The Tova O’Brien case: what you need to know

Following the conclusion of a three-day hearing, the determination from the Employment Relations Authority (Authority) was that Tova O’Brien remains restrained from starting her new position at MediaWorks, with the breakfast radio show TodayFM, until 15 March 2022, due to a restraint of trade (ROT) clause in her employment agreement with Discovery.

O’Brien was working as a Political Editor for Discovery (the previous TV arm of Mediaworks) and intended to move to Today FM radio (the radio arm of Mediaworks).

The legalities (in short) are as follow:

  • The ROT clause in O’Brien’s contract restrained her from working for the ‘competition’ anywhere in New Zealand for 3 months after her employment ended with Discovery (‘competition’ being the operative word).
  • O’Brien argued that her new role as a radio show host captured a substantively different audience to her work as a political editor and therefore would not be ‘competition’ for the purposes of her ROT. O’Brien claimed that Discovery’s ROT clause is merely punitive in preventing her from undertaking work as a journalist in any sector within New Zealand.
  • The Authority rejected this argument, siding with Discovery’s contention that O’Brien’s new role appealed to a significant portion of Discovery’s target market, namely the younger generation of consumers who appear to switch between breakfast radio and TV media based on their preference of hosts.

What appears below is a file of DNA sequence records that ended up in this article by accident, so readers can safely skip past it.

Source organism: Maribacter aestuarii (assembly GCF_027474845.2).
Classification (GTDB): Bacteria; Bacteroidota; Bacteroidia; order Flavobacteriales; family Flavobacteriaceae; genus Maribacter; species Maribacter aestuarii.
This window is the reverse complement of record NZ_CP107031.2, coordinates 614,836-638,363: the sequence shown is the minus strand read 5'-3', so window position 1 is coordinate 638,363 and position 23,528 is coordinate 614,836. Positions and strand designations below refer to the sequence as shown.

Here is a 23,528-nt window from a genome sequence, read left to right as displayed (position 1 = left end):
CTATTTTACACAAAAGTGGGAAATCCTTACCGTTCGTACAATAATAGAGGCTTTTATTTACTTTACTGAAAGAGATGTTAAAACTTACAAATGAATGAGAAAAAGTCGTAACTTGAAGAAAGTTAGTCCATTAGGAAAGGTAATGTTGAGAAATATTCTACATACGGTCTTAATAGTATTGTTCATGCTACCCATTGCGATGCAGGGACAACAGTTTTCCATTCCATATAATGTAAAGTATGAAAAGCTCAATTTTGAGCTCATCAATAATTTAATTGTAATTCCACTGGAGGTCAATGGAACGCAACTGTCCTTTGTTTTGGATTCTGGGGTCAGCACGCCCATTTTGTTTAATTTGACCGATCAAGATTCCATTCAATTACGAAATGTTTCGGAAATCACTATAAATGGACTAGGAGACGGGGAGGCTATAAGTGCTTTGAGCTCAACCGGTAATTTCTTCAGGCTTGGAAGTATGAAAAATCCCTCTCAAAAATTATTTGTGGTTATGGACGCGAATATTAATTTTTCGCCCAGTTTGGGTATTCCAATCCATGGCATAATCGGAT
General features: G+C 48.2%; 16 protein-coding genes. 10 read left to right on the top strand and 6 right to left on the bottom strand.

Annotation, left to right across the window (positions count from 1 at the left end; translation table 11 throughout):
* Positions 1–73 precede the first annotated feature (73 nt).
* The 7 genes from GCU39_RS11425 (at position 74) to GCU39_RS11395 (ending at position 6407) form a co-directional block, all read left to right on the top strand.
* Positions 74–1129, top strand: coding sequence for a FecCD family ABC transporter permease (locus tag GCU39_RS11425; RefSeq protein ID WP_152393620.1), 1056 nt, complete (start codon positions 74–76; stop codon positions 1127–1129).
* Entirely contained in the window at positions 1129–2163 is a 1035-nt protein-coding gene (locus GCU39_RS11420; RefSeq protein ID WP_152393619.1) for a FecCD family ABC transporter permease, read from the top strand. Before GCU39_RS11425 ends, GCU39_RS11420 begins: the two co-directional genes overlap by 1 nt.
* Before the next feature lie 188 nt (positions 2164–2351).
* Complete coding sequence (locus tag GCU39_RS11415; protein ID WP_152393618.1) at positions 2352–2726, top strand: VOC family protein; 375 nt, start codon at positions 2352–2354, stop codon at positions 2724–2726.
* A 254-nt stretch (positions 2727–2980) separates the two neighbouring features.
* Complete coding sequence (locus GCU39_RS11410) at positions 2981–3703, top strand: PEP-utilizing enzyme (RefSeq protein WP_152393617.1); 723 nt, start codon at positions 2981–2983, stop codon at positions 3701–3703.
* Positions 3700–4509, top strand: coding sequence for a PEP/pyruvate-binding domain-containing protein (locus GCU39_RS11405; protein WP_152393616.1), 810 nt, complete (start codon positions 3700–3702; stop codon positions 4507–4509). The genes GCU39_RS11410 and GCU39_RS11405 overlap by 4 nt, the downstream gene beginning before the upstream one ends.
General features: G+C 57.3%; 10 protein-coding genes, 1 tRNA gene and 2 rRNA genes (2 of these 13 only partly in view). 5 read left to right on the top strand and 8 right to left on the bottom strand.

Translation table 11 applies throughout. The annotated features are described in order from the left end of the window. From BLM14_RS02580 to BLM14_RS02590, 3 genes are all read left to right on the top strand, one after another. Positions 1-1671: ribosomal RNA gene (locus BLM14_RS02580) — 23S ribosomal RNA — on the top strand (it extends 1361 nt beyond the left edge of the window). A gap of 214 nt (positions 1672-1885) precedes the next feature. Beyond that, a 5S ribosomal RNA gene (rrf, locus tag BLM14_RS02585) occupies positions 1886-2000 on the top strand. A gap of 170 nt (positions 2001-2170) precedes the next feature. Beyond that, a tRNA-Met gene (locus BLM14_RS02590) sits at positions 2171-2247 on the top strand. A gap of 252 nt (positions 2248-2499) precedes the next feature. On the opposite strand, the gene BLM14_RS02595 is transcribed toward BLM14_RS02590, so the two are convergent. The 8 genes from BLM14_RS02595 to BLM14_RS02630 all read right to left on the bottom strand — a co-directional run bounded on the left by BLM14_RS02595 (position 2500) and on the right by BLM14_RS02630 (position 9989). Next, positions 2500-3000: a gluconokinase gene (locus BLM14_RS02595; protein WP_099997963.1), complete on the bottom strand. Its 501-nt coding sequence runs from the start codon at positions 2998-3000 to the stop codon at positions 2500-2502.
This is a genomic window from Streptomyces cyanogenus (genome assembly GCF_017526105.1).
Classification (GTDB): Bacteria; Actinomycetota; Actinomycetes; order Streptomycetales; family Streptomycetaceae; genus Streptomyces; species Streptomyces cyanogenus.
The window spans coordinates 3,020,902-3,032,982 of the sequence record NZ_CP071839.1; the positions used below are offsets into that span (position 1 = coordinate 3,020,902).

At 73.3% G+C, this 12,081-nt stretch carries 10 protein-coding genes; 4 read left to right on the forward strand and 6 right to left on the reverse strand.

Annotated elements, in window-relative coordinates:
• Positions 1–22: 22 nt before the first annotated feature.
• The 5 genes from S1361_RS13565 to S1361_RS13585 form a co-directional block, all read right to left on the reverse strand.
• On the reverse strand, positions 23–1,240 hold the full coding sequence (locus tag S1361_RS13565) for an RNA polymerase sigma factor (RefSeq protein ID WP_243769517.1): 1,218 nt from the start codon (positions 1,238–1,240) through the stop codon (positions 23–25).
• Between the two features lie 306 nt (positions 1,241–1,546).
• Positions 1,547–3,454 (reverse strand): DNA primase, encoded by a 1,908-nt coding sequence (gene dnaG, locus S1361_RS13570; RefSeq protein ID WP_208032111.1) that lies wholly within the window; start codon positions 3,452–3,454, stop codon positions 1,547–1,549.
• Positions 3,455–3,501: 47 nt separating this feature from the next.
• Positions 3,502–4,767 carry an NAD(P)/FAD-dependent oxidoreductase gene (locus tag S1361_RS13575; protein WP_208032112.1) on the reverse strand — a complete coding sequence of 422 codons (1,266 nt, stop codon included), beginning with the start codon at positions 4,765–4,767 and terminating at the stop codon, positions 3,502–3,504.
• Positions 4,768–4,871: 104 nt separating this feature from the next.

ROT clauses are inherently difficult to enforce given the significant effect they can have on an employee’s ability to work in their chosen field and the effect they could have on competition generally.

Nonetheless, we are not surprised to see a three-month ROT for a senior high-profile, presumably well-paid role, upheld as reasonable. Discovery was able to show that it has legitimate proprietary interests in business relationships built up by Ms O’Brien, goodwill in the New Zealand marketplace, and confidential information, including Discovery’s editorial priorities and future plans. The ROT was designed to protect those interests and in our view it would have been unusual for the Authority to regard that as excessive.

If you are considering the enforceability of a ROT clause, the key principles to bear in mind are as follow:

  • ROT clauses are presumed to be unenforceable. The party seeking to enforce the ROT must prove the provision is reasonable, taking into account specific legal tests.
  • A ROT should be no wider than is necessary to protect the party it was designed to protect (ie, is it too long in duration? Does it cover a geographical space that is too wide? Does it restrict the employee from working for only the necessary competitors?).
  • A ROT cannot protect an employer from ‘mere competition’ (ie, the skills and experience an employee gains from employment is generally not subject to a ROT. The employer must be able to point to “trade secrets” that can be regarded as the employer’s property and, therefore, must be protected by the ROT).

If you have any concerns about the enforceability of your ROT clause don’t hesitate to get in contact with a member of our employment law team.

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